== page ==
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This Isn't a Housing Bubble: Here's Why

Home prices are rising rapidly, but economists are deflating concerns that another "housing bubble" is brewing.

A recent report from CoreLogic shows that twice as many metro markets are considered "overvalued" – prices are inflated relative to incomes -- in the second quarter of this year compared to the first three months of the year. But economists say it's not a housing bubble because bubbles eventually burst and home prices this time around aren't likely to fall.

Read moreHome Prices Reach an All-Time High

"Just because you're overvalued doesn't mean that you're in a bubble or there is an impending crash," says Sam Khater, CoreLogic's deputy chief economist. "Some markets are overvalued because of strong fundamentals."

The National Association of REALTORS® reported that the national median sales price is now above its 2006 peak. The median existing-home price for all housing types reached $236,400 in June – 6.5 percent above year ago levels and surpassing the peak median sales price set in July 2016 at $230,400, according to NAR.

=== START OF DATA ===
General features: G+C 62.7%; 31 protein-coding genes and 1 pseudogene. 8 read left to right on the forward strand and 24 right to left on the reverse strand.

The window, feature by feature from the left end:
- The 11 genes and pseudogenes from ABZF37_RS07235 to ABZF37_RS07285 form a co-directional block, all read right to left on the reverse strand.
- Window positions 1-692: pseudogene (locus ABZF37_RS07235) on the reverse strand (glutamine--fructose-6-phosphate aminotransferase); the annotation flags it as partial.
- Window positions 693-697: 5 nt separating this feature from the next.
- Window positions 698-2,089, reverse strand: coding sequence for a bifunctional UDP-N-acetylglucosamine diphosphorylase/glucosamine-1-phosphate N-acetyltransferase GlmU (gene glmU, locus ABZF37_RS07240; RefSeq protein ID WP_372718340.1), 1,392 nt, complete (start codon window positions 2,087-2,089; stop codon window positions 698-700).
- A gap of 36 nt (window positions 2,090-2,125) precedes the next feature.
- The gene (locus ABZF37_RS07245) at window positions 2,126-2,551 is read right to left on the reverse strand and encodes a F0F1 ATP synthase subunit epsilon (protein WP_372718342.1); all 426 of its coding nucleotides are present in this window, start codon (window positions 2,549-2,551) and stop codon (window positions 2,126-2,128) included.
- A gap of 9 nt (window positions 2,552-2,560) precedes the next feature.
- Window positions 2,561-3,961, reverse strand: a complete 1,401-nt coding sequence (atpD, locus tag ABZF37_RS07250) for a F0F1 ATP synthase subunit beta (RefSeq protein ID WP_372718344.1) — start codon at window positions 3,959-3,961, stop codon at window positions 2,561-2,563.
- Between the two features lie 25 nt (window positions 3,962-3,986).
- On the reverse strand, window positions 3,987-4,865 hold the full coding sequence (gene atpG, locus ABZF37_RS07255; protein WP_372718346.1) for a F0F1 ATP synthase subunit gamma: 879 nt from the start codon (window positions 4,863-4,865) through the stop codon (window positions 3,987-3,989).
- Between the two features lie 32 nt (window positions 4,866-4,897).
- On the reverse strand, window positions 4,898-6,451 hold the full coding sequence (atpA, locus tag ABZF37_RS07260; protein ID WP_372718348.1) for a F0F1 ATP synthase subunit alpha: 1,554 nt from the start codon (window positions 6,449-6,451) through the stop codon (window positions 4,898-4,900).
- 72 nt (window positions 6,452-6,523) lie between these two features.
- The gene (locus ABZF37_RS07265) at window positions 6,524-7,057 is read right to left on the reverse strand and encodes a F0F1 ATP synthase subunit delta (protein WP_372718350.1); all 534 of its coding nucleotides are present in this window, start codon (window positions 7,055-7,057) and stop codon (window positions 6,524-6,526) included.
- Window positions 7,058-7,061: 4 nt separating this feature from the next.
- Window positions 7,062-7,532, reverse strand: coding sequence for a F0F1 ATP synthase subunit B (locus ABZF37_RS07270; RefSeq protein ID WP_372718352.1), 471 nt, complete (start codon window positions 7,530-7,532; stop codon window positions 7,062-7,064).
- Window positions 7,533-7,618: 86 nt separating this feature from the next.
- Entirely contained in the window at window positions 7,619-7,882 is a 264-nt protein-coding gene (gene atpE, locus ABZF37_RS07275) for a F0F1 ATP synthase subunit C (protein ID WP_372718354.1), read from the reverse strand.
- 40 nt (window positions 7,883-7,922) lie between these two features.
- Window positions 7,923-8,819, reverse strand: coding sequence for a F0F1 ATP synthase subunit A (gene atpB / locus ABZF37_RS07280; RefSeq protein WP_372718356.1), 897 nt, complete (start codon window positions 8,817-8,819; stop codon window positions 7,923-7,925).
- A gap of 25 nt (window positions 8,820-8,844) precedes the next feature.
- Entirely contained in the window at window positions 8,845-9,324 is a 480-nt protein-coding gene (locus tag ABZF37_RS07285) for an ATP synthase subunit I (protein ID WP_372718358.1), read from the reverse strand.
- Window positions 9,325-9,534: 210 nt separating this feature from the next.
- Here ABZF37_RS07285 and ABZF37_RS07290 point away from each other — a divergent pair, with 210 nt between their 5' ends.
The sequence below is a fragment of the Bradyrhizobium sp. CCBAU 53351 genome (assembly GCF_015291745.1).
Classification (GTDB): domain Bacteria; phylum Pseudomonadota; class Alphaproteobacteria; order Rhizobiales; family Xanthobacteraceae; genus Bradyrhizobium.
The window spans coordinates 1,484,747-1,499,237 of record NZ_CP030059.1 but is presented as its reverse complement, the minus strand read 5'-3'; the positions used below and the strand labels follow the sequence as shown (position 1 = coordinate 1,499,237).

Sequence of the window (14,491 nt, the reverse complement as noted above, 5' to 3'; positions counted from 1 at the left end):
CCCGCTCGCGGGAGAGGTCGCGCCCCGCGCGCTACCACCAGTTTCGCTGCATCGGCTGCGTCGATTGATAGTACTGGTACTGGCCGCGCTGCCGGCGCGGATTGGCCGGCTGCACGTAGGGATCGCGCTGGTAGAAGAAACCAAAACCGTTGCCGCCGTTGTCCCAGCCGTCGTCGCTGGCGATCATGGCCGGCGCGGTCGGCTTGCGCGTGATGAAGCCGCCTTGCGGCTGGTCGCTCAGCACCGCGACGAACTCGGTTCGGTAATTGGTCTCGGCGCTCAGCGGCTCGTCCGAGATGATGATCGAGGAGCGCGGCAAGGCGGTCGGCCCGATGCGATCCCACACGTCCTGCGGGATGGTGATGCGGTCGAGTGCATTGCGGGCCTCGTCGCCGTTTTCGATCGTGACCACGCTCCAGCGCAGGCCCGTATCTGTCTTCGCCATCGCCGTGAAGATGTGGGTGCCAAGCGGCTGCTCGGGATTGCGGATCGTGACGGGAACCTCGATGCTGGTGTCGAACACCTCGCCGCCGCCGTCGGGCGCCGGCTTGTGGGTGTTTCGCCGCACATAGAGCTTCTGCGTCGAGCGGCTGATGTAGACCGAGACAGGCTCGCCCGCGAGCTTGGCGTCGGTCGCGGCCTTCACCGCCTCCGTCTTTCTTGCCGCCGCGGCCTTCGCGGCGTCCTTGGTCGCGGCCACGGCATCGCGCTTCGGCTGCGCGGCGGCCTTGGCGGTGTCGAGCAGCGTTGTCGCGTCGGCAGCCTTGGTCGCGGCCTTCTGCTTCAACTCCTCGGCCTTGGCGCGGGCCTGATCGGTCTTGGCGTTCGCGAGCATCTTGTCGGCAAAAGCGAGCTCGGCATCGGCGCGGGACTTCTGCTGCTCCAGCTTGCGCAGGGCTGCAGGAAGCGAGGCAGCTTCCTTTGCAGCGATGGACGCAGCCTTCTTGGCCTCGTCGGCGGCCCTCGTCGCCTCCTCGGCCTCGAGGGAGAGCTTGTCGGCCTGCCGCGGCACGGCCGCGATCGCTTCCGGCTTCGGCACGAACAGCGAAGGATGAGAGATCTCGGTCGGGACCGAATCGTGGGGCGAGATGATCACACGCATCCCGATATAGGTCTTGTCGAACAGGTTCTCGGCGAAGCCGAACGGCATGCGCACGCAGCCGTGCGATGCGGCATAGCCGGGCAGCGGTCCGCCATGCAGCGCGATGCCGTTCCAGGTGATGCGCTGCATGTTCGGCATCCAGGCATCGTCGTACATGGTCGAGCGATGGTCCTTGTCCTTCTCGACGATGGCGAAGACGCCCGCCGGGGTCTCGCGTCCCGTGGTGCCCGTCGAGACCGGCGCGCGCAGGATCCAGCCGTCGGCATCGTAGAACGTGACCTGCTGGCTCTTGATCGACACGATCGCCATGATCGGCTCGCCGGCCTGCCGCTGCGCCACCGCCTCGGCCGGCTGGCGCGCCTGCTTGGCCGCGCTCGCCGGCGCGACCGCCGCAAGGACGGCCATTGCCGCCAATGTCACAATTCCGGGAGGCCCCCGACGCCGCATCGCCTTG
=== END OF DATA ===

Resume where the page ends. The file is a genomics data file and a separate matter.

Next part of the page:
CoreLogic's recent report shows that home prices in 14 of the largest 100 markets have now risen above its long-term fundamental values – with six of these markets in Texas alone. Housing demand is strong and supply has been near record lows, which has paved the way for price increases among the state's strong economy.

About 10 years ago, a housing bubble was being fueled by free and easy mortgage credit – not the case today, CNBC reports. Today, strong demand and weak supply is driving the rise in prices.

"Agents continue to highlight buyers' growing frustration with rising prices, but see current levels largely supported by tight inventory conditions," according to a monthly survey of real estate professionals by Credit Suisse.

Source: "Frothy, Yes, But Don’t Call it a Housing Bubble," CNBC (Sept. 15, 2015)